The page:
European Consensus Guidelines on the Management of Neonatal Respiratory Distress Syndrome in Preterm Infants - 2013 UpdateSweet D.G. · Carnielli V. · Greisen G. · Hallman M. · Ozek E. · Plavka R. · Saugstad O.D. · Simeoni U. · Speer C.P. · Vento M. · Halliday H.L.
aRegional Neonatal Unit, Royal Maternity Hospital and bDepartment of Child Health, Royal Maternity Hospital, Queen's University Belfast, Belfast, UK; cDepartment of Neonatology, University Hospital Ancona, Università Politecnica delle Marche, Ancona, Italy; dDepartment of Neonatology, Rigshospitalet and University of Copenhagen, Copenhagen, Denmark; eDepartment of Pediatrics, Institute of Clinical Medicine, Oulu University Hospital, University of Oulu, Oulu, Finland; fDepartment of Pediatrics, Marmara University Medical Faculty, Istanbul, Turkey; gDivision of Neonatology, Department of Obstetrics and Gynecology, General Faculty Hospital and 1st Faculty of Medicine, Charles University, Prague, Czech Republic; hDepartment of Pediatric Research, Oslo University Hospital, Rikshospitalet, University of Oslo, Oslo, Norway; iPôle de Néonatologie, Hôpital de la Conception, Assistance Publique Hôpitaux de Marseille, Aix-Marseille Université, Marseille, France; jDepartment of Pediatrics, University Children's Hospital, University of Würzburg, Würzburg, Germany; kNeonatal Research Unit, Health Research Institute La Fe, University and Polytechnic Hospital La Fe, Valencia, Spain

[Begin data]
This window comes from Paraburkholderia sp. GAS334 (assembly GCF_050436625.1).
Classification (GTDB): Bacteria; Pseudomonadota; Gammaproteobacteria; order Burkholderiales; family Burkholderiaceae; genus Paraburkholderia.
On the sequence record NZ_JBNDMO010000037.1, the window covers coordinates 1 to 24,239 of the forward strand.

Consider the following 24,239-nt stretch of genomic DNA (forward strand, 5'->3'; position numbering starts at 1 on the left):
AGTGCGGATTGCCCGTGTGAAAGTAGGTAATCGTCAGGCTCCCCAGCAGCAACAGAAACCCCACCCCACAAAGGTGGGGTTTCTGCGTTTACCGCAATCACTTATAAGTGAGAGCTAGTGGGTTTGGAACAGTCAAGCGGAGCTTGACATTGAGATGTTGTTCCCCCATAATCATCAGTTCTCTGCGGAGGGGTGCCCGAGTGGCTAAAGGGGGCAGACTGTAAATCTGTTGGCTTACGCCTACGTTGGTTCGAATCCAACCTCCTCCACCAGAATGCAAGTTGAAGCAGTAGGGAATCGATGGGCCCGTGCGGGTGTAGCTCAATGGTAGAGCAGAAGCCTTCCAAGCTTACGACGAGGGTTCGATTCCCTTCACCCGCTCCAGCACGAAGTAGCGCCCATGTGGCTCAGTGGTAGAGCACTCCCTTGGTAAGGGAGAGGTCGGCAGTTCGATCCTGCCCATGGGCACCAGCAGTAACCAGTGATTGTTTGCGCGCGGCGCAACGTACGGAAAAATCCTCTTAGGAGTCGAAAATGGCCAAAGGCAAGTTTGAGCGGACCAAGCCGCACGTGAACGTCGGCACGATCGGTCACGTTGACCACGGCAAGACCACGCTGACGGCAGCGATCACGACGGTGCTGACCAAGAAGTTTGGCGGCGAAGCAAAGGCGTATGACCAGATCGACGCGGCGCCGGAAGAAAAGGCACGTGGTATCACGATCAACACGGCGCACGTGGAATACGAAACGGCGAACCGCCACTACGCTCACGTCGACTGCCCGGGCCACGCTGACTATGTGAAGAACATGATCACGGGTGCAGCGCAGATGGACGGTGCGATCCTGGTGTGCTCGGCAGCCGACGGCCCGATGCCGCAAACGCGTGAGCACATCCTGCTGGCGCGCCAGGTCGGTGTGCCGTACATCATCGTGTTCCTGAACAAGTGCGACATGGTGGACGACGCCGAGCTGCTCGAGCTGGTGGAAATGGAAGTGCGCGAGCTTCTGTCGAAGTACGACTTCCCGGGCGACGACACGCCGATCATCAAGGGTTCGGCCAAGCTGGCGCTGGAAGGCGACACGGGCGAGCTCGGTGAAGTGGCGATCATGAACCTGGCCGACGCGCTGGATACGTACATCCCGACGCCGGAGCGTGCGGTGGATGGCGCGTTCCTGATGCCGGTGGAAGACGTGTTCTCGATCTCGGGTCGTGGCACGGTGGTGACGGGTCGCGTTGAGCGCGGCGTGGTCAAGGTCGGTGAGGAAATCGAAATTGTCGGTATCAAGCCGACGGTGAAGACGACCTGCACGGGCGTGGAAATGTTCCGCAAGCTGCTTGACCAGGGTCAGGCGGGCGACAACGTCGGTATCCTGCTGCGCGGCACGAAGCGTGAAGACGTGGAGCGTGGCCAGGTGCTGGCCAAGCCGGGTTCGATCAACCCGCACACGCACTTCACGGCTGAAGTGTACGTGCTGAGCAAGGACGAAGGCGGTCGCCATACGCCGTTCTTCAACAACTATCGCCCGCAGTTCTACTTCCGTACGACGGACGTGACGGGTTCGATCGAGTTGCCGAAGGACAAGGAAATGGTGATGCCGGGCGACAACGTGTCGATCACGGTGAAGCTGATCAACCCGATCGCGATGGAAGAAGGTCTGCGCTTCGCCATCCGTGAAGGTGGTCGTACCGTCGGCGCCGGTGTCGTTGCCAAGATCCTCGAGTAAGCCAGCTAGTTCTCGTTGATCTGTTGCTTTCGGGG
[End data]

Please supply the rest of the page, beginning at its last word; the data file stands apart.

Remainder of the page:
Despite recent advances in the perinatal management of neonatal respiratory distress syndrome (RDS), controversies still exist. We report updated recommendations of a European Panel of expert neonatologists who developed consensus guidelines after critical examination of the most up-to-date evidence in 2007 and 2010. This second update of the guidelines is based upon published evidence up to the end of 2012. Strong evidence exists for the role of antenatal steroids in RDS prevention, but it is still not clear if the benefit of repeated courses on respiratory outcomes outweighs the risk of adverse outcomes in the short and long term. Many practices involved in preterm neonatal stabilization at birth are not evidence based, including oxygen administration and positive pressure lung inflation, and they may at times be harmful. Surfactant replacement therapy is crucial in the management of RDS but the best preparation, optimal dose and timing of administration at different gestations is not completely clear. In addition, use of very early continuous positive airway pressure (CPAP) has altered the indications for prophylactic surfactant administration. Respiratory support in the form of mechanical ventilation may be lifesaving but can cause lung injury, and protocols should be directed at avoiding mechanical ventilation where possible by using non-invasive respiratory support such as CPAP. For babies with RDS to have best outcomes, it is essential that they have optimal supportive care, including maintenance of normal body temperature, proper fluid management, good nutritional support, appropriate management of the ductus arteriosus and support of the circulation to maintain adequate tissue perfusion.